Foundation to the Foundation
Wikipedia defines a foundation as “the element of an architectural structure which connects it to the ground, and transfers loads from the structure to the ground.” The foundation is a critical structure to the integrity of the home and determines in many cases the durability of the entire house for decades to come.
Just like every house has a foundation, the real estate foundation is the buyer and seller transaction. Real estate buyers, the ones assuming all of the risks, often use home inspectors to routinely inspect the home. For example, when a prospective buyer is thinking about purchasing a home, they are often advised to hire a house inspector to create a report as to the condition of all of the critical items of the house. Items listed could be issues relating to plumbing, Sheetrock, electrical outlets and many other things including the foundation. Many buyers, in fact, go to great lengths to ensure that every detail and potential hazard is uncovered or discussed as part of the negotiating process, and rightfully so. It is critical that the buyer knows exactly what is being purchased and the ramifications of potential problems related to the house for sale.
Here's where the wheels come off. As a society and an industry, we are missing the forest for the trees. Many times, we are so preoccupied with the caulking around the trim, just as an example, we are completely oblivious to the land portion of the purchase. The land the house actually sits on may have real and very expensive property line issues.
Let's say a potential buyer is looking for a house with a nice fenced backyard. The buyer thinks to himself “Surely the fence is the property line” and never gives it a second consideration. NOT SO FAST!! Very few states and even fewer municipalities require a survey to be performed in order to attain a fence construction permit. Heck, very few municipalities even have a fence construction permit or even know what it is.
Did you know that the fence, after meeting several key criteria, is considered the property line? It’s true, in fact per a famous Georgia case from Riley vs. Griffin (16 GA. 141 cir. 1854) and subsequent dispute decision by then Georgia Superior Court Justice Lumpkin, the court ruled and a portion of his decision states “Suppose the line sworn to, is not that which was marked by the original Surveyor; still, if it were agreed on by the coterminous proprietors, and acquiesced in, and possession to it held for eighteen or twenty years, the parties, and those claiming under them, would be bound by it, no matter when nor by whom the line was run and chopped."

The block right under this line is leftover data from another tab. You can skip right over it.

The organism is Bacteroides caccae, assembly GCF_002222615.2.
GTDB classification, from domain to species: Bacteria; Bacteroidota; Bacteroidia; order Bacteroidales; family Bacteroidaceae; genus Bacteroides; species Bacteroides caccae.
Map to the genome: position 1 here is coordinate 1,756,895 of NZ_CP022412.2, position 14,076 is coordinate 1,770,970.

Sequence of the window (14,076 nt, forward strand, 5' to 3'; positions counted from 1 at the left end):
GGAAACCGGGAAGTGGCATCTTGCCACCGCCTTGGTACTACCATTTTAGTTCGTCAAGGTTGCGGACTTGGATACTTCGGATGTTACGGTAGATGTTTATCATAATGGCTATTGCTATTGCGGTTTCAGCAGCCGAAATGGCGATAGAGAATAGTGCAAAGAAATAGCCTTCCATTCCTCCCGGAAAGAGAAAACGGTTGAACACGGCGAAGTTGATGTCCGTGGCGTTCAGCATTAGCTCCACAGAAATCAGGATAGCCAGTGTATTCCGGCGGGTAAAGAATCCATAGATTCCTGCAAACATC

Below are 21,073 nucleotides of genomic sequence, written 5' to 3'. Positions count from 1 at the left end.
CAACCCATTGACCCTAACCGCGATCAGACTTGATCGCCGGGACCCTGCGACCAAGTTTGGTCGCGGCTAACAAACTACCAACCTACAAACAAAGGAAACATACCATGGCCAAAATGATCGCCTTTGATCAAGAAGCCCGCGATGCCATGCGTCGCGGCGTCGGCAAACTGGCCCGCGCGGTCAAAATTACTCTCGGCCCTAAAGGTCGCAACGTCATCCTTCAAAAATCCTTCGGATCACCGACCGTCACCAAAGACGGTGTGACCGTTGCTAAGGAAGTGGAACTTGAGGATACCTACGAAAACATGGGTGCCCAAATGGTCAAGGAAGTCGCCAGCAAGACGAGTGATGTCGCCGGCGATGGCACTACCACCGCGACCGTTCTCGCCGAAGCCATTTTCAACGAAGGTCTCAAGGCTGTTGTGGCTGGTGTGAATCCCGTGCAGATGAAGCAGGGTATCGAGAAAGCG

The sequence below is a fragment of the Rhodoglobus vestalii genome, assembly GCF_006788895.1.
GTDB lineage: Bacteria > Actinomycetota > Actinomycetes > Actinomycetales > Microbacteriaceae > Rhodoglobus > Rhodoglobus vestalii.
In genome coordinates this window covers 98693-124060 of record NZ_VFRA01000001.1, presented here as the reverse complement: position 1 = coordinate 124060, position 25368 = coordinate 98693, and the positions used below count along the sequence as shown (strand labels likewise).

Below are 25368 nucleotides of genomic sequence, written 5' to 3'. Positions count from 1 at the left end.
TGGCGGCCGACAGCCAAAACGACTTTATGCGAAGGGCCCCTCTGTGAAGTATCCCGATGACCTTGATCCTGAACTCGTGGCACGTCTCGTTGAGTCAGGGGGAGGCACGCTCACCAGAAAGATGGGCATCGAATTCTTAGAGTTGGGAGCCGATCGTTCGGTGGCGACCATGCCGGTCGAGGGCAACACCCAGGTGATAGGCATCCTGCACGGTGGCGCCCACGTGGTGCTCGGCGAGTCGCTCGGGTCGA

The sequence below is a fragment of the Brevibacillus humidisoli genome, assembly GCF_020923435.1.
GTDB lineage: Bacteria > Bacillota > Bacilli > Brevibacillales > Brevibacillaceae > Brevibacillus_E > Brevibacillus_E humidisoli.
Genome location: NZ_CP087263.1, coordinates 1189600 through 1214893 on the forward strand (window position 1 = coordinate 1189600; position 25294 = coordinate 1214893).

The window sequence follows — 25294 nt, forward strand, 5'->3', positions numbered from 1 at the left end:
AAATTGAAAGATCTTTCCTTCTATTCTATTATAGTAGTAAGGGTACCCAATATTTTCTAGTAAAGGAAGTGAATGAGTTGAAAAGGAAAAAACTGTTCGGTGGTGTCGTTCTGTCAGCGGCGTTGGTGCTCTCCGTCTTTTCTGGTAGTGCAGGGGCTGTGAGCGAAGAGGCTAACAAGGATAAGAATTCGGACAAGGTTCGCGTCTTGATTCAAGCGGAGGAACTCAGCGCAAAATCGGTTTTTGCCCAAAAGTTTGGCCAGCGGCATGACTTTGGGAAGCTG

Although the language is dated, the principles are the same. A fence is sometimes more than just a fence. It is especially important for the homeowner/property owner to know what that fence represents and the time frame for said fence and many times it takes someone who has dedicated their entire career to be able to distinguish the difference between boundary line fences and just fences. Enter the Professional Surveyor.
So sometimes that seemingly innocuous fence is not so harmless. You could literally be walking into a real problem with the neighbors. Like I always tell my clients and kids, the two things that seemingly reasonable people will absolutely go crazy over are 1. Their children and the perceived slight their children may receive at the hands of a coach, teacher, other parent or other children and 2. Their own property lines, because even though very very few people have any clue as to what a survey is or what the significance of the boundary line means to them, we all become experts when our own property lines come into question by third parties.
Moral of the story? Before you sign on the dotted line and inherit a potential bag of problems have a survey done along with the a home inspection. Afterall, the land is the foundation to the foundation of your home or business.